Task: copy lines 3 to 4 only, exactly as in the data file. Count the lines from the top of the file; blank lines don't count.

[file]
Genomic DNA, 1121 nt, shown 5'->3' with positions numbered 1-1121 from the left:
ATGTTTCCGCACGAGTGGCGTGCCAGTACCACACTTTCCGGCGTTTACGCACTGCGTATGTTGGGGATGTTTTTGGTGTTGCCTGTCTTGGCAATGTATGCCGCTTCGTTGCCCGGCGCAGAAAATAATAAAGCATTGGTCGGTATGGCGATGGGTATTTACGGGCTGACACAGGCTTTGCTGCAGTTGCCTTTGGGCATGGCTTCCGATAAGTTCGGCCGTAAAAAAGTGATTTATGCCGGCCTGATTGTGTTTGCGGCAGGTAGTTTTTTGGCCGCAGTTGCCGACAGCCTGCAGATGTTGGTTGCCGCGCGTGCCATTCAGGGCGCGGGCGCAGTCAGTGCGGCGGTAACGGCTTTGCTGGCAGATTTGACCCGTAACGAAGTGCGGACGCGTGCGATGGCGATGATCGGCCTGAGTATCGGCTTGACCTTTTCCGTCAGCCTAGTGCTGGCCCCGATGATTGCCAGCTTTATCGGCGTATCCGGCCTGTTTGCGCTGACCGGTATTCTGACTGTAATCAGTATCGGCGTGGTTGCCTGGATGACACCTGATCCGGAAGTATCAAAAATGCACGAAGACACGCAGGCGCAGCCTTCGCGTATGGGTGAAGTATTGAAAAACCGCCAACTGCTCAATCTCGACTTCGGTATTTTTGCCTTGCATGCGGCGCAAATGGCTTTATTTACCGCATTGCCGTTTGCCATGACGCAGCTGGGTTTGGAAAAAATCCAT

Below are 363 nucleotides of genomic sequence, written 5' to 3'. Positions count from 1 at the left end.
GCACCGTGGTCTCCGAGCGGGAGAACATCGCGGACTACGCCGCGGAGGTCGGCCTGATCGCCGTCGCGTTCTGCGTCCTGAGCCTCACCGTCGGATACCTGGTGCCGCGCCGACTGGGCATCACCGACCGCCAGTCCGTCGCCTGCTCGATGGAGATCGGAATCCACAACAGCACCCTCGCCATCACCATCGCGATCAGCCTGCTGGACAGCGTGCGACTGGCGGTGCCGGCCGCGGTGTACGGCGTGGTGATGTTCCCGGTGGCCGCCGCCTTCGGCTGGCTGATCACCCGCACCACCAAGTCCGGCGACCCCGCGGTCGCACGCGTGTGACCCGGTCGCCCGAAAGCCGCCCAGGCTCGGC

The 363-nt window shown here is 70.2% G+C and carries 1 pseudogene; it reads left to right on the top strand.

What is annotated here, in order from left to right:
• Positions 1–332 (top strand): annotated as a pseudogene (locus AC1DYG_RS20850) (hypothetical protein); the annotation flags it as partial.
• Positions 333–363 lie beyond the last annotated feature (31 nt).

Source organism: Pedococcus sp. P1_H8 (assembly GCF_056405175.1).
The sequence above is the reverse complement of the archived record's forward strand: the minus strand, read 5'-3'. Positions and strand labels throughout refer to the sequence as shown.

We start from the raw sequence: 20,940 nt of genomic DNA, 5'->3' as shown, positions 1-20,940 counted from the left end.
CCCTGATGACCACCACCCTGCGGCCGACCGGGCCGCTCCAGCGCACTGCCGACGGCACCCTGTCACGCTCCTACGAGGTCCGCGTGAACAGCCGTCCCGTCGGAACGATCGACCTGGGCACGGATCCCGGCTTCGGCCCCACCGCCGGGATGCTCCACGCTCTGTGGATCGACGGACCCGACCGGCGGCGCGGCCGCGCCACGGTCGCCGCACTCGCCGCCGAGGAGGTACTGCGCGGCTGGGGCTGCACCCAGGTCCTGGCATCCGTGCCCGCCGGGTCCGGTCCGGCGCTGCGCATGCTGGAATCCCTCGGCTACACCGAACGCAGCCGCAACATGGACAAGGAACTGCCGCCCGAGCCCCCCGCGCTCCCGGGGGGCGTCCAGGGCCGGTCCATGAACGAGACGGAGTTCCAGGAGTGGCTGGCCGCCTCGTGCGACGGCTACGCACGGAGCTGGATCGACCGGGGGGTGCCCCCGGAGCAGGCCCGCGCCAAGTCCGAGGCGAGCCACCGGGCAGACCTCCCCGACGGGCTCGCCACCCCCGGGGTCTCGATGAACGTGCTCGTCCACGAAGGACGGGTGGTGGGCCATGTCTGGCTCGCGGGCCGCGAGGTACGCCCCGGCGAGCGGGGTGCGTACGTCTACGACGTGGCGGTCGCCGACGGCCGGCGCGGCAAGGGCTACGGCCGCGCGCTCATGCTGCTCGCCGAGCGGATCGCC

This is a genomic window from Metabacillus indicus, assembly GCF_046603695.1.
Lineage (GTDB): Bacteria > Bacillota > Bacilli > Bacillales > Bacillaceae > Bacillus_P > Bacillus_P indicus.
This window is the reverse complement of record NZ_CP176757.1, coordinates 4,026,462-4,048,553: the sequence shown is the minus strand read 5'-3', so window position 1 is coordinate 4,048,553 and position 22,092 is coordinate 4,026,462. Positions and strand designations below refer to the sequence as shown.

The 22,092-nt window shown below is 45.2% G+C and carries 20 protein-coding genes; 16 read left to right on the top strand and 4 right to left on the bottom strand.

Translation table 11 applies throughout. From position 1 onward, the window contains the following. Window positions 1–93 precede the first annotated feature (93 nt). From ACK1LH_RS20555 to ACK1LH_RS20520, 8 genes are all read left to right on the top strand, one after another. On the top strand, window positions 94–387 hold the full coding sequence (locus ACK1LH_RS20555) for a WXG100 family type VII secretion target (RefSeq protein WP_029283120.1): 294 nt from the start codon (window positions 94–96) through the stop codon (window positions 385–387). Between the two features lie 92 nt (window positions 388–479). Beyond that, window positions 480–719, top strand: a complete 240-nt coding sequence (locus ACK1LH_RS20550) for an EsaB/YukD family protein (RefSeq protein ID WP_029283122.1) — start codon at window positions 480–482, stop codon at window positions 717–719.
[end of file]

Below are 363 nucleotides of genomic sequence, written 5' to 3'. Positions count from 1 at the left end.
GCACCGTGGTCTCCGAGCGGGAGAACATCGCGGACTACGCCGCGGAGGTCGGCCTGATCGCCGTCGCGTTCTGCGTCCTGAGCCTCACCGTCGGATACCTGGTGCCGCGCCGACTGGGCATCACCGACCGCCAGTCCGTCGCCTGCTCGATGGAGATCGGAATCCACAACAGCACCCTCGCCATCACCATCGCGATCAGCCTGCTGGACAGCGTGCGACTGGCGGTGCCGGCCGCGGTGTACGGCGTGGTGATGTTCCCGGTGGCCGCCGCCTTCGGCTGGCTGATCACCCGCACCACCAAGTCCGGCGACCCCGCGGTCGCACGCGTGTGACCCGGTCGCCCGAAAGCCGCCCAGGCTCGGC